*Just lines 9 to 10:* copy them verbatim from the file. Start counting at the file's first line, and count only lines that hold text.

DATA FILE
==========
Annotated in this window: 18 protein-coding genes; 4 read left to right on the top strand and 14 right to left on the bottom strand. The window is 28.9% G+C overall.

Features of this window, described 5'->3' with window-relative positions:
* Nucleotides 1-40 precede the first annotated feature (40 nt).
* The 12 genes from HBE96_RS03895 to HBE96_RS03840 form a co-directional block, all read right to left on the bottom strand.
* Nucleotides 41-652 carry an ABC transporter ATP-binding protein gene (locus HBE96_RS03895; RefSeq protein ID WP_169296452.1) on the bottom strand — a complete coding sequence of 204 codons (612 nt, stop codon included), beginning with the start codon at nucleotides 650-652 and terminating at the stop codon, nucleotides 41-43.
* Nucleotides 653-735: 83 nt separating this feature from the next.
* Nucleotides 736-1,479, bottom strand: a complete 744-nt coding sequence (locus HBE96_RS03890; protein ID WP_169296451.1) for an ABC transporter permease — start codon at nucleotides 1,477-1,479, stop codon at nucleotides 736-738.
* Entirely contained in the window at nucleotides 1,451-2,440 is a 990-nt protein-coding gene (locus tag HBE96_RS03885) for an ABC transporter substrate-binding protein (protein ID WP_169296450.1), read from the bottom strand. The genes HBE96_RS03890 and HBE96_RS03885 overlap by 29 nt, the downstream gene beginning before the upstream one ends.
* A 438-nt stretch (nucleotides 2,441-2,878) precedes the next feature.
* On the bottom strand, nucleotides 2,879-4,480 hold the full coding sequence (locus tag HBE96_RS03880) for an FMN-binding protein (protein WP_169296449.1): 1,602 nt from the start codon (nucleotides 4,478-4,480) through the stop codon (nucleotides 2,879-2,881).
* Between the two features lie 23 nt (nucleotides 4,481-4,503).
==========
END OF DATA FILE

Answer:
* A 438-nt stretch (nucleotides 2,441-2,878) precedes the next feature.
* On the bottom strand, nucleotides 2,879-4,480 hold the full coding sequence (locus tag HBE96_RS03880) for an FMN-binding protein (protein WP_169296449.1): 1,602 nt from the start codon (nucleotides 4,478-4,480) through the stop codon (nucleotides 2,879-2,881).